Teachers often have to travel to go to training seminars and other educational events. Teachers also cover any travel expenses related to traveling to stores, banks and other locations to get supplies for events like homecoming, prom and graduation. A teacher might travel back and forth to a local store several times in a day or weekend to pick up beverages to sell at sports events after they run out or event planning committee meals.
At the end of the day, teachers don’t get to just go home and relax with their loved ones. They often spend hours in the evening reviewing and grading homework, papers and exams. They also often use this time to create their lesson plans.
Teachers who live in poverty-stricken areas or bad neighborhoods often also provide mentor-ship to troubled students after hours at public locations like libraries and gyms. They might set up an after-school basketball league or art class. Some teachers join big brother and big sister programs and then spend time with individual students and groups after school during evenings and weekends.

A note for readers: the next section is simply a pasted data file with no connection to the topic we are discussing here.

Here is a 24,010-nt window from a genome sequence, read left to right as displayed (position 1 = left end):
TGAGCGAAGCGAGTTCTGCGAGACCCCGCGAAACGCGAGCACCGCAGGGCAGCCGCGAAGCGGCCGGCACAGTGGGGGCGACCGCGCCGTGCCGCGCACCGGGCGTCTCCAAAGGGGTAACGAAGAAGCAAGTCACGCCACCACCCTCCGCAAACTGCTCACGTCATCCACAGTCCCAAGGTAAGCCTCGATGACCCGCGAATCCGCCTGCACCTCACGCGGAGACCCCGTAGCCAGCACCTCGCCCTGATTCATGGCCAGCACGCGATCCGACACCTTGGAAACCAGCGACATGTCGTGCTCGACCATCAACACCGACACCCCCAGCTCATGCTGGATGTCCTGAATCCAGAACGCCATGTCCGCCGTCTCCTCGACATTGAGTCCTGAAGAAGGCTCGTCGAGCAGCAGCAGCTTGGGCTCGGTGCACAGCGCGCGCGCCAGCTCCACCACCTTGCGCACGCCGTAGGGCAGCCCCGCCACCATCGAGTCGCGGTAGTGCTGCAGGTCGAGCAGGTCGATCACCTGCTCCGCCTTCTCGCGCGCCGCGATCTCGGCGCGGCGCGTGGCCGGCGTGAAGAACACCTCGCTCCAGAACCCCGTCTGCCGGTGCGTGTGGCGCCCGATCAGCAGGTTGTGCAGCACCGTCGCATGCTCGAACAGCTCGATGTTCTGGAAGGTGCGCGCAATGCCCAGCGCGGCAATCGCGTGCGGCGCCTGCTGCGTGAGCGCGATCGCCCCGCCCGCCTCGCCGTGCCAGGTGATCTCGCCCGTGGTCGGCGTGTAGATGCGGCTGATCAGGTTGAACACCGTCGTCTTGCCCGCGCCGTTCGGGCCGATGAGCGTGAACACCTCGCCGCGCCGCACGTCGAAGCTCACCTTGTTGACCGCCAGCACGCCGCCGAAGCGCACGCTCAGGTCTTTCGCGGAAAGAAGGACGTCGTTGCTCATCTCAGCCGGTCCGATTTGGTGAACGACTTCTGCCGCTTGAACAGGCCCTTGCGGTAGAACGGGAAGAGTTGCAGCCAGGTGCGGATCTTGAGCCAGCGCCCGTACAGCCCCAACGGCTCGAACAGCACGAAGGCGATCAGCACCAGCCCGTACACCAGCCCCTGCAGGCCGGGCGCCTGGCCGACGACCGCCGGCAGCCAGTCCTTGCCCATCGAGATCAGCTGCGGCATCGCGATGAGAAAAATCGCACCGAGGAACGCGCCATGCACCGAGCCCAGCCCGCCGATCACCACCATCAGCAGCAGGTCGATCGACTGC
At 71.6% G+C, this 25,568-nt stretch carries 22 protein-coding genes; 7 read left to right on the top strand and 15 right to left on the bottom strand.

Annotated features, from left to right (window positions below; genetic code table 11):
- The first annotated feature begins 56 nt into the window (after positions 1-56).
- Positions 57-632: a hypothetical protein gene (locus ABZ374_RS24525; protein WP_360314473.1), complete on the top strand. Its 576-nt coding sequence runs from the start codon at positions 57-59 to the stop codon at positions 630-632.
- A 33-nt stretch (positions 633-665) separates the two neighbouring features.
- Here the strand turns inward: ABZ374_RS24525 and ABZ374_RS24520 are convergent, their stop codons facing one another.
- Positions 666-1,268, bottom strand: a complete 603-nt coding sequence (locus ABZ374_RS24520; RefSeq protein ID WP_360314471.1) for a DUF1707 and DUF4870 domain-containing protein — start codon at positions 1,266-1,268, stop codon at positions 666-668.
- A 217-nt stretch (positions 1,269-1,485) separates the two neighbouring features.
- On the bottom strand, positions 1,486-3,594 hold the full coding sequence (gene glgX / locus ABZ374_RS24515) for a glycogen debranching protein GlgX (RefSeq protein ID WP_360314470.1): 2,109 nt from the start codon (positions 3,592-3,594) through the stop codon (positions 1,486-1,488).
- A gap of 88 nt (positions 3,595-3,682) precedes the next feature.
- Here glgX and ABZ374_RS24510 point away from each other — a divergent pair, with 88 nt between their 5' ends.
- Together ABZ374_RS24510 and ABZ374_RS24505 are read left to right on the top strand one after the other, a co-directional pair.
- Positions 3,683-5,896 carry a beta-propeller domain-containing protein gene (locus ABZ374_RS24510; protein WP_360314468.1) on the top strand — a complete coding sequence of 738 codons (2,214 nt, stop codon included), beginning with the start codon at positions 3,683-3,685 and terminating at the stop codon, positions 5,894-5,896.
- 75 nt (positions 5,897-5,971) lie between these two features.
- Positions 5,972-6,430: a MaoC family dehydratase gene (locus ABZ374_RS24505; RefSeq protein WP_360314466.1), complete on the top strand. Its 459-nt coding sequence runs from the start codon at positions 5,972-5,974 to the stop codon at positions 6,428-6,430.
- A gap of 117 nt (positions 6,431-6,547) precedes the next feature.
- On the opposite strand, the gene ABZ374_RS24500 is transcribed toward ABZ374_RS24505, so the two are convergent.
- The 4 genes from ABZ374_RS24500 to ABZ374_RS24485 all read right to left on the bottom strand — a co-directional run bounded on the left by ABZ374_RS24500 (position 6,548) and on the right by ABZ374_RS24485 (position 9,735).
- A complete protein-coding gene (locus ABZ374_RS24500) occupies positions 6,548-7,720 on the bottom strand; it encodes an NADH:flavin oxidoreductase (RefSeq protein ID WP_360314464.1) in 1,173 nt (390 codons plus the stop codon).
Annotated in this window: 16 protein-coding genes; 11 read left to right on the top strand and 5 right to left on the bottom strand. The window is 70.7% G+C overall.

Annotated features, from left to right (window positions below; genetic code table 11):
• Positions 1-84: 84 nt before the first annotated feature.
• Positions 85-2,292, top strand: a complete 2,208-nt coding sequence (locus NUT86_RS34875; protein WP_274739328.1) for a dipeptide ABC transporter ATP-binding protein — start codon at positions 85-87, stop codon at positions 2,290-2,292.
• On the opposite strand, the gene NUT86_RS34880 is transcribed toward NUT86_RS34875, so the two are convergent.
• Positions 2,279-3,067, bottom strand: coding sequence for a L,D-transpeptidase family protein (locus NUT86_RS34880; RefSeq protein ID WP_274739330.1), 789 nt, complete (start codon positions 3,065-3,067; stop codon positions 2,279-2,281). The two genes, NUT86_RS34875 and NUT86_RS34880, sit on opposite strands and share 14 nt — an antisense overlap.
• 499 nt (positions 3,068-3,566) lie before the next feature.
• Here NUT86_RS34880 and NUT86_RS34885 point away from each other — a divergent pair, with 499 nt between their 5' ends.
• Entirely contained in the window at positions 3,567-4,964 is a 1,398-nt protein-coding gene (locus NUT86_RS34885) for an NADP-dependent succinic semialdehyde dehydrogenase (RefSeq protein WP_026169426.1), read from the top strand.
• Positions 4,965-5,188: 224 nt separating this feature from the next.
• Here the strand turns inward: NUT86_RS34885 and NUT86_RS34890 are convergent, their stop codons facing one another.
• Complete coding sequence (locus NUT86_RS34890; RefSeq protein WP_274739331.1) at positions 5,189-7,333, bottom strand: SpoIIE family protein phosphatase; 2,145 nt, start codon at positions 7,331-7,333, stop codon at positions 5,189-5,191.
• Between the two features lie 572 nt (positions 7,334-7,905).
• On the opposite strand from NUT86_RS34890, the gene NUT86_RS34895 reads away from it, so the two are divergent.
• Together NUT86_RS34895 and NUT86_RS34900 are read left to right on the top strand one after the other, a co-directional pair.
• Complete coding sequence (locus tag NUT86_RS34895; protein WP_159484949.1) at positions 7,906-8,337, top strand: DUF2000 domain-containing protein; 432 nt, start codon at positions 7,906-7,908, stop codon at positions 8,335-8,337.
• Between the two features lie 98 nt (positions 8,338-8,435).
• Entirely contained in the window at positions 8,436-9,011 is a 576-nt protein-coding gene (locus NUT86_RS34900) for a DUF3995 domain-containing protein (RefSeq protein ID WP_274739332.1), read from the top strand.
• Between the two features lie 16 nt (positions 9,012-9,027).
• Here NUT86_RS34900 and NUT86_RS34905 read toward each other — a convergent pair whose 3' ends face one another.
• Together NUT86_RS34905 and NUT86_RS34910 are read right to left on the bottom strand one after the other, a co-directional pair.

Did you know that teachers in the United States typically make between $30,000 and $90,000 a year?
Most make only half or less of the maximum normal amount. Factors that affect their wages include geographic location, their education and the school type (i.e. public, private, charter, etc). Some teachers agree to fewer benefits with higher pay while others agree to the opposite. According to the United States Department of Labor’s Bureau of Labor Statistics, kindergarten and elementary school teachers made only $57,100 on average and middle school teachers made only $61,040 on average in 2017. Ten per cent of these two types of teachers earned less than $40,000 a year. Keep in mind that these averages are pre-tax wages, which means that most teachers take home considerably less. That’s all the money they have to put toward their own cost of living let alone school expenses unless they have a second job or bring in additional funds through fundraisers.
Additionally, benefits are often the first thing reduced during budget cuts. Some teachers actually retire early so that they can continue to receive their benefits even if they don’t actually want to retire and stop teaching.
Teachers lift up society, and they help us to understand ourselves and the world. Donations spread awareness about the need for financial assistance and motivate others to act, so please donate to a teacher on Classful today.